Two sets of traditional rivals - India and Pakistan and Australia and New Zealand - have been drawn in the same groups in the women's World Twenty20, which is to be held along with the corresponding men's event next June in England.
The nine-day tournament includes West Indies and South Africa in Group A along with Australia and New Zealand and Sri Lanka and England in Group B with India and Pakistan. The semi-finals and final will be played as curtain-raisers to the men's matches - in continuation of a four-year-old practice, though this is the first time on the world stage at an ICC event - and are expected to greatly increase the viewership of women's cricket.
Sri Lanka and West Indies are the only teams out of the eight yet to play Twenty20s, though West Indies are scheduled to play a match each against Ireland and Netherlands in their Europe tour starting on Tuesday. However, most teams have limited experience in the shortest format, with New Zealand and England having played the most at eight games each.
Several boards have decided to organise domestic Twenty20 competitions in preparation for the tournament. While India have added a tournament in April, immediately following the 50-over World Cup, Pakistan are organising a Quadrangular Twenty20 championship this July. There are also plans in South Africa to introduce a new domestic competition for Twenty20, based on the Super Fours model in England.
The players welcomed the tournament, which could take the women's game to a wider audience. "Events like these will enable women's cricket to promote the game at the highest level," said Lisa Sthalekar, the Australian vice-captain. "The reason is the fact that the games will be televised. It is only a matter of time before women's cricket is competing with other women's sports." Karen Rolton, the Australian captain, said the curtain-raiser concept had been a success earlier this year when 28,000 spectators watched Australia's women play England ahead of the men's game. "The reaction was really popular and there was a one hour highlights package and the feedback was great," Rolton said.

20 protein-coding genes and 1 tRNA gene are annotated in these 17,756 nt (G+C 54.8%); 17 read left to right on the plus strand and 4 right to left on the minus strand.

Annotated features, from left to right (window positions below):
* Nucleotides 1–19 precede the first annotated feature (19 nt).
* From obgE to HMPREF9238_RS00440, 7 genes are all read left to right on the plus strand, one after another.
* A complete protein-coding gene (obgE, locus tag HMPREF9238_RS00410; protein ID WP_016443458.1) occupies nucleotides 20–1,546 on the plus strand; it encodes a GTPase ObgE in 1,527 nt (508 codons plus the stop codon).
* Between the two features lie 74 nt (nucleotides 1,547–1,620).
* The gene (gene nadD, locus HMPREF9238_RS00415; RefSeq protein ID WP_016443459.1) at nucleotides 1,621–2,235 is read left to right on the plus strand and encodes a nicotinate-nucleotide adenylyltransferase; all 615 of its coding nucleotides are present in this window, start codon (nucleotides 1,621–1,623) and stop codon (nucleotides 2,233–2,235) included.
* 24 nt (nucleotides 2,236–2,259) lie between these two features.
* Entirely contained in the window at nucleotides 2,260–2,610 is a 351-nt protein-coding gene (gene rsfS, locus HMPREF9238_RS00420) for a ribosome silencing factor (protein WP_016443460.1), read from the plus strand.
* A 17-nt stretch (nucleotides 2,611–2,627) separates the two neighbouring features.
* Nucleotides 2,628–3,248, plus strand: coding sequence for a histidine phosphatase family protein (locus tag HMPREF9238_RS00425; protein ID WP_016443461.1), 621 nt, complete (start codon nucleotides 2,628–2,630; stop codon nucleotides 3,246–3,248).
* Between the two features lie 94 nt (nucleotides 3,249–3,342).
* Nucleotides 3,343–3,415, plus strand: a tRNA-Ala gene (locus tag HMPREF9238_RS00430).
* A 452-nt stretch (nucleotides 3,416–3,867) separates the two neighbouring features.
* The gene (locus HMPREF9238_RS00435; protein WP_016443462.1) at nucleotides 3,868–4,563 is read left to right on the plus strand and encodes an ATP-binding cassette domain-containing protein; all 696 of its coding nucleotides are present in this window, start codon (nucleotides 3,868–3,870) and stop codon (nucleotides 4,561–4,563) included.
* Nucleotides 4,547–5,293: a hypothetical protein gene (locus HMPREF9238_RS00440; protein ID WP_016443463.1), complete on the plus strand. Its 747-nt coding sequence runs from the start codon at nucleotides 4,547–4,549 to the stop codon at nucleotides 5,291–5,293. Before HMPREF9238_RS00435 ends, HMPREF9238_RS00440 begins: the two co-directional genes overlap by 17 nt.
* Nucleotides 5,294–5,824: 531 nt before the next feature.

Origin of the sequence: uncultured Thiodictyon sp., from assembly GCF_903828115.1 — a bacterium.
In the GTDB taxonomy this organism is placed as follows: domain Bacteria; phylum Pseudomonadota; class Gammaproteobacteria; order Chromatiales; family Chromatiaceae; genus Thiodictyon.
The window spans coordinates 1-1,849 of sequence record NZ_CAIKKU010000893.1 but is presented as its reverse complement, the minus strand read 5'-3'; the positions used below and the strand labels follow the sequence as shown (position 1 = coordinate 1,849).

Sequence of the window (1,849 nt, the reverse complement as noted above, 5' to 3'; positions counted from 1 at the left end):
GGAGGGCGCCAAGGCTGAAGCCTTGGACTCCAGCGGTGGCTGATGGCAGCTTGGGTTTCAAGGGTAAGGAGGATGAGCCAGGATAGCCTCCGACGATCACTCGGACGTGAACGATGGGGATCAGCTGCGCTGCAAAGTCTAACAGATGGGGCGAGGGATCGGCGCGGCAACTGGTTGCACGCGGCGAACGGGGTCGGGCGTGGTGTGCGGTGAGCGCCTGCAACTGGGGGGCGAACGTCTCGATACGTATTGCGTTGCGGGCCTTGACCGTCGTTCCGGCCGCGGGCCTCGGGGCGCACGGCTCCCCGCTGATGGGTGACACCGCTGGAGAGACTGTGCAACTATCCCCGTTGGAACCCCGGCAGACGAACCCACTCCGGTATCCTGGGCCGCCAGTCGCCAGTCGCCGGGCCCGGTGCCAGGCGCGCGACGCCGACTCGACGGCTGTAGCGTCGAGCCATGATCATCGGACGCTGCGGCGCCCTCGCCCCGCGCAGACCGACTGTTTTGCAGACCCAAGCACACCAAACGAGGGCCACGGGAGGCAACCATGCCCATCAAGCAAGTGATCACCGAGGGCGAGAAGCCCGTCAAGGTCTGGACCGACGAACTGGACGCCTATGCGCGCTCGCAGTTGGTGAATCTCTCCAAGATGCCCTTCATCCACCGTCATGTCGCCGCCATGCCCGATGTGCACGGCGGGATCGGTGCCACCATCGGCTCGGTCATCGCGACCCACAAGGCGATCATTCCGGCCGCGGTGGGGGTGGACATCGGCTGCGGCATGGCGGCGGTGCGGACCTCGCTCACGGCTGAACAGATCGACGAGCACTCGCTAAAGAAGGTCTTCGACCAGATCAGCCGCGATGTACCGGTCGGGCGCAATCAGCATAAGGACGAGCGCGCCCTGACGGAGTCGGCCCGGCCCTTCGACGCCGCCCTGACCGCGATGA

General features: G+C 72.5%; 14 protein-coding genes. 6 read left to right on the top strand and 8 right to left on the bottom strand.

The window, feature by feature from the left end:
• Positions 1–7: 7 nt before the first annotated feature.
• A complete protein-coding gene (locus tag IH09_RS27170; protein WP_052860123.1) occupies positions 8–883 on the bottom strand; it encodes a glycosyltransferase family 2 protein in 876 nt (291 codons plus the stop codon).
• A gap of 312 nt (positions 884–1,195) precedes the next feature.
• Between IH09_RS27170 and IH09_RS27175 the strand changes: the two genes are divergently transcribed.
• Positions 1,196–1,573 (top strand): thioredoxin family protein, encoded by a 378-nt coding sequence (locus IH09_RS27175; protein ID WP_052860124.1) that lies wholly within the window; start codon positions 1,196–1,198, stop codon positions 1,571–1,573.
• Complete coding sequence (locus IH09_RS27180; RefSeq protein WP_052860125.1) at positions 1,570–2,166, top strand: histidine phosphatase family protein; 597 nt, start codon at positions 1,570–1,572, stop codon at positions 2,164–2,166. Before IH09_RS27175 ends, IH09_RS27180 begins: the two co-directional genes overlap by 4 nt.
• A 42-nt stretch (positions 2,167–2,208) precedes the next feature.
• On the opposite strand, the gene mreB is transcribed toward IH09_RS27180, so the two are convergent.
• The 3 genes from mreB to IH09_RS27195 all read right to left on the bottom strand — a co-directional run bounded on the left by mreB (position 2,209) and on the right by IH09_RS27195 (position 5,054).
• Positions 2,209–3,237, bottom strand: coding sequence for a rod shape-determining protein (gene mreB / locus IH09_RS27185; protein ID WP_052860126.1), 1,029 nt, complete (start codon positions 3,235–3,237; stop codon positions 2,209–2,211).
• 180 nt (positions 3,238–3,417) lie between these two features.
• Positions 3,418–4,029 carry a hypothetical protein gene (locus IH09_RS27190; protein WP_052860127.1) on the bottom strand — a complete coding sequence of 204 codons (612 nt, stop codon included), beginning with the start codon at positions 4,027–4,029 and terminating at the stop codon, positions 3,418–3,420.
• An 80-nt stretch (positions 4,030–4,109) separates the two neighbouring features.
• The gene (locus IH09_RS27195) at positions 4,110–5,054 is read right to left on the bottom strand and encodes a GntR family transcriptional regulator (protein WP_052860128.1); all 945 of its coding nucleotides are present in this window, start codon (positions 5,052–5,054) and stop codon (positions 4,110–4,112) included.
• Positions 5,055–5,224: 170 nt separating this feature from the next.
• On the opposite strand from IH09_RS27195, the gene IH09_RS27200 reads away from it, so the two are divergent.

Jhulan Goswami, the Indian vice-captain, felt winning the World Twenty20 could impact Indian cricket in a manner in which the 1983 World Cup win had. "It would be fantastic to be in the final at Lord's, especially because of what happened in 1983," Goswami said. "Indian cricket changed because of that and more people became interested."
Having two world events [World Cup and World Twenty20] in the space of a few months, Haidee Tiffen, the New Zealand captain, said would be brilliant. "I've got a couple of memories that stand out from watching and playing in Taunton," Tiffen said. "I watched England play India and saw Mithali Raj make her 214 [a world record score in Test cricket at the time] but the first time I played there was last year when we played a Twenty20 followed by a one-day game and I have fond memories because we won."
South Africa, according to their captain Cri-Zelda Brits, will aim to make it to the semi-finals. "It would great to be in the semis and play in front of a full stadium. I've played in a televised game before, but some of the girls are keen to have a chance to do that for the first time."